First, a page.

Analysis of physicochemical properties of protein–protein interaction modulators suggests stronger alignment with the “rule of five”†
Despite the important roles played by protein–protein interactions (PPIs) in disease, they have been long considered as ‘undruggable’. However, recent advances have suggested that PPIs are druggable but may not follow conventional rules of ‘drug ability’. Here we explore which physicochemical parameters are essential for a PPI modulator to be a clinical drug by analysing the physicochemical properties of small-molecule PPI modulators in the market, in clinical trials, and published. Our analysis reveals that those compounds currently on the market have a larger range of values for most of the physicochemical parameters, whereas those in clinical trials fit much more stringently to standard drug-like parameters. This observation was particularly true for molecular weight, clog P and topological polar surface area, where aside from a few outliers, most of the compounds in clinical trials fit within standard drug-like parameters. This implies that the newer PPI modulators are more drug-like than those currently on the market, suggesting that designing new PPI-specific screening libraries should remain within standard drug-like parameters in order to obtain a clinical candidate. Taken together, our analysis has important implications for designing future drug discovery campaigns aimed at targeting PPIs.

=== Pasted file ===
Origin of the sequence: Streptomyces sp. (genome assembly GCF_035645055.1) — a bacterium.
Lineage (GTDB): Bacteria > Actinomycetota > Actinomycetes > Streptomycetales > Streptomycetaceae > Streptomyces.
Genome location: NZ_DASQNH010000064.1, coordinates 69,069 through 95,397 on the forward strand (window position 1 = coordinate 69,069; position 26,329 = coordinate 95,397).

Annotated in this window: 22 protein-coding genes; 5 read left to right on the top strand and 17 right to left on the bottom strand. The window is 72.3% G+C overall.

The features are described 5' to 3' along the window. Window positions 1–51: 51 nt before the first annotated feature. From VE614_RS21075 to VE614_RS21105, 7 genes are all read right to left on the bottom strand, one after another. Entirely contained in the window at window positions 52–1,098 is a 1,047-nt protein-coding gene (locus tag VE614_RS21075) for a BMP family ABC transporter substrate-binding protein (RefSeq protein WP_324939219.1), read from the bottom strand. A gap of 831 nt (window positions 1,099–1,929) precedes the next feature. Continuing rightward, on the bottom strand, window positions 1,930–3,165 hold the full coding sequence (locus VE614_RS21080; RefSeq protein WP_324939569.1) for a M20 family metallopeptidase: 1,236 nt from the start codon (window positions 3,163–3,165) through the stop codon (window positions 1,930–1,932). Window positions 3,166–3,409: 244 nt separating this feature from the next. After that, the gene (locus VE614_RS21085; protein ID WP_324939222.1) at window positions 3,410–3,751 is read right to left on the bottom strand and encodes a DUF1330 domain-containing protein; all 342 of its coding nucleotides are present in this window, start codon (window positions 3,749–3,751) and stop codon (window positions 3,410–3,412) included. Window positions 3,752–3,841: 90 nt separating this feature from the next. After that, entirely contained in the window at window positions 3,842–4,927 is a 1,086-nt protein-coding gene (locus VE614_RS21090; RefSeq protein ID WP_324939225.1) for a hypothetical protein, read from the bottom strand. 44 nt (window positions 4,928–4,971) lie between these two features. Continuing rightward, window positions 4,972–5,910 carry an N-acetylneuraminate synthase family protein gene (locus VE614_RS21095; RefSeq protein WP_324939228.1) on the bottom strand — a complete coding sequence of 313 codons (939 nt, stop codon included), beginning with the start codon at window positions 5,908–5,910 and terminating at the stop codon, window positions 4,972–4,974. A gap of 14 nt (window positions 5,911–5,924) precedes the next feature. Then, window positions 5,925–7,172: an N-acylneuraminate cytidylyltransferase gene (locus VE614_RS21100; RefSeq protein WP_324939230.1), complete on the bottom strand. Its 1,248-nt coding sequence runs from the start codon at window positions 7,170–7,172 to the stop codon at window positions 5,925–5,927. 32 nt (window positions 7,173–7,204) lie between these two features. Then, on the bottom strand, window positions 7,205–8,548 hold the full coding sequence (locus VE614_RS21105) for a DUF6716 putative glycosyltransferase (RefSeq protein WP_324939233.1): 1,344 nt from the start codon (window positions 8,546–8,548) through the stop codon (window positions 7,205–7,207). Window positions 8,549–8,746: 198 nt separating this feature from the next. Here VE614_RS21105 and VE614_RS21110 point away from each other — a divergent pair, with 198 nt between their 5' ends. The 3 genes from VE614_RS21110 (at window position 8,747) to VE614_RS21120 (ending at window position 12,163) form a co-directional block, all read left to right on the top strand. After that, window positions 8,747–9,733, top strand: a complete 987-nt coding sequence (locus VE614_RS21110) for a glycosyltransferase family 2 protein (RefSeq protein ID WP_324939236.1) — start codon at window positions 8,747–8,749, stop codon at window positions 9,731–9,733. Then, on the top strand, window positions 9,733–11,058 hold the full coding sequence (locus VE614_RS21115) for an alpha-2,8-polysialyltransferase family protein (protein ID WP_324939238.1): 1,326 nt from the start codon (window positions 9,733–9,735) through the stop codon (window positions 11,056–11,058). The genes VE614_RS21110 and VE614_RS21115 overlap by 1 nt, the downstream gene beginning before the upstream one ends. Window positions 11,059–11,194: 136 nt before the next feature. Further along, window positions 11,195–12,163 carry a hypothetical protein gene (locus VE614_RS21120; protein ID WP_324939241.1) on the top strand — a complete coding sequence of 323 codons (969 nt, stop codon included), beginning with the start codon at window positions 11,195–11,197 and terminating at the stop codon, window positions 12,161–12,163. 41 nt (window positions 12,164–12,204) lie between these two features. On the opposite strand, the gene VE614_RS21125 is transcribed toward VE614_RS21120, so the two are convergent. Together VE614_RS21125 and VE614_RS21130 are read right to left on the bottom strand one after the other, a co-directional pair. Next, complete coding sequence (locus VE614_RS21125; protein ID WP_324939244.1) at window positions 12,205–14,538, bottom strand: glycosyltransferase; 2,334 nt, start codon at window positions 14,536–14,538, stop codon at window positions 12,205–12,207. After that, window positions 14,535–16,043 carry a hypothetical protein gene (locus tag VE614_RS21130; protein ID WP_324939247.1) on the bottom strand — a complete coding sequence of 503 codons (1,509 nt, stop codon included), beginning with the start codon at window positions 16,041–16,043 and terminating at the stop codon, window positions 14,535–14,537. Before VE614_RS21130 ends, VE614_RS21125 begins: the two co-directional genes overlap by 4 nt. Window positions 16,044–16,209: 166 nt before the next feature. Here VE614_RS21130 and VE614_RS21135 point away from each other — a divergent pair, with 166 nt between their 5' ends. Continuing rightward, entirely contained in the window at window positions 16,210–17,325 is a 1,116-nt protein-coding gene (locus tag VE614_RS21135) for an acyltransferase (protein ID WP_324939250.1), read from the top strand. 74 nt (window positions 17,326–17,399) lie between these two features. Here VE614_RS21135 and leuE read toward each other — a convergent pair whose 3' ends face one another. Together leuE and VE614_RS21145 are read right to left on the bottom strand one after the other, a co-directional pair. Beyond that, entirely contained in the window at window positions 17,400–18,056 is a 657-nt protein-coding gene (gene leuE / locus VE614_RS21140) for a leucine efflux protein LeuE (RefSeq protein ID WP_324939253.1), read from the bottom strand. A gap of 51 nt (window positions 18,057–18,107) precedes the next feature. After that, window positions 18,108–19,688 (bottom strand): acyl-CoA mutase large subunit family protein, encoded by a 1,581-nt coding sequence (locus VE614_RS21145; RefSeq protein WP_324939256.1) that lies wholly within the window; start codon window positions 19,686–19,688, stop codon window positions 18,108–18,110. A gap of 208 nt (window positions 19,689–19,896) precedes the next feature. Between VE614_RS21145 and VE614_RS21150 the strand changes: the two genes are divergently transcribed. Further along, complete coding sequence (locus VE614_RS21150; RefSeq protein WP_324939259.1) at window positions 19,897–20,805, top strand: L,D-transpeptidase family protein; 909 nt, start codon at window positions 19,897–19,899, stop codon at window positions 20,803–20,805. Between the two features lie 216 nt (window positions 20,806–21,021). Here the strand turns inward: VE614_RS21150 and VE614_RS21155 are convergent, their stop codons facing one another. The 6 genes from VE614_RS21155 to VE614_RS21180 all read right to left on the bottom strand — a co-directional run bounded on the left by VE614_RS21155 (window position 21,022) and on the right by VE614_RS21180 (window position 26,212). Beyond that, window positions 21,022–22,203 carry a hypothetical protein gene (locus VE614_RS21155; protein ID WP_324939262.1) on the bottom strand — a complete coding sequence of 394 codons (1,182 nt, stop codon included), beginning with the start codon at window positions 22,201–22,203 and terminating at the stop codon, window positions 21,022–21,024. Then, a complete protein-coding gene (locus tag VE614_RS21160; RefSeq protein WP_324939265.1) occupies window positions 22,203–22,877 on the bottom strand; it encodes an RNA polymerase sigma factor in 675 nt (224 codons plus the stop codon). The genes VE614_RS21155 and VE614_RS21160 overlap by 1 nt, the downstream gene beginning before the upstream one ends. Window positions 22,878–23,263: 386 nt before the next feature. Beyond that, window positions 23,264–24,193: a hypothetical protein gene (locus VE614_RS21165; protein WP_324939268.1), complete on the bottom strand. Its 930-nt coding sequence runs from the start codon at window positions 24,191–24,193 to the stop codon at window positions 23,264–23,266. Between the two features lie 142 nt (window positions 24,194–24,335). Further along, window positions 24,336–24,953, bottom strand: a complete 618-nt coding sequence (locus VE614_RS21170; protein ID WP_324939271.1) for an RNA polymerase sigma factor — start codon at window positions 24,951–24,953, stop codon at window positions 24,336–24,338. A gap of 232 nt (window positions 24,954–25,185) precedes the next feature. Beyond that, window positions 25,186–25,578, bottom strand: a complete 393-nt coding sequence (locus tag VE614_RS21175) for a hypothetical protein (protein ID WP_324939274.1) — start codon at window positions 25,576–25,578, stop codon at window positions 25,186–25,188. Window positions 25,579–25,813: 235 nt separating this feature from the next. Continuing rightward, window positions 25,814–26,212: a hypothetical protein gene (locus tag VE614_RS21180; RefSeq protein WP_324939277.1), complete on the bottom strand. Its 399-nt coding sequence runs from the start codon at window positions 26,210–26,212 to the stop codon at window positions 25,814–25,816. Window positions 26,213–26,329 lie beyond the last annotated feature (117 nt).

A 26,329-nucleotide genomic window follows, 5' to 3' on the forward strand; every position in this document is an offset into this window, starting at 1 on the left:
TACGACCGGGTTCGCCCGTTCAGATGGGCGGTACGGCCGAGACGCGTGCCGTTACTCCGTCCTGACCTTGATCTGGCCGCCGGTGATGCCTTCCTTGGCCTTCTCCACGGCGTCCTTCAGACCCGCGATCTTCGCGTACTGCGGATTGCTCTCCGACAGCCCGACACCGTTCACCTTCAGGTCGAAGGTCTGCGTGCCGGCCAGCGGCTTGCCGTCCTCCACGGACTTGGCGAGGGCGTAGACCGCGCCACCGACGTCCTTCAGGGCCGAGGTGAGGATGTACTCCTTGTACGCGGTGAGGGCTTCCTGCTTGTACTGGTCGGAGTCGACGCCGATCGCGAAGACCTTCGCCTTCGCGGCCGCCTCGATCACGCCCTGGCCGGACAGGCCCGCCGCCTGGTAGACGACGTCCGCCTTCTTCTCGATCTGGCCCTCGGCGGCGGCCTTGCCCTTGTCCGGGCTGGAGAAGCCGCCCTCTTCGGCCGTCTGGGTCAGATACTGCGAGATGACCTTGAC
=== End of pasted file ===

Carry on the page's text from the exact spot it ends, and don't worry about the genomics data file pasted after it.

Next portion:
- This article is part of the themed collection: Emerging Investigators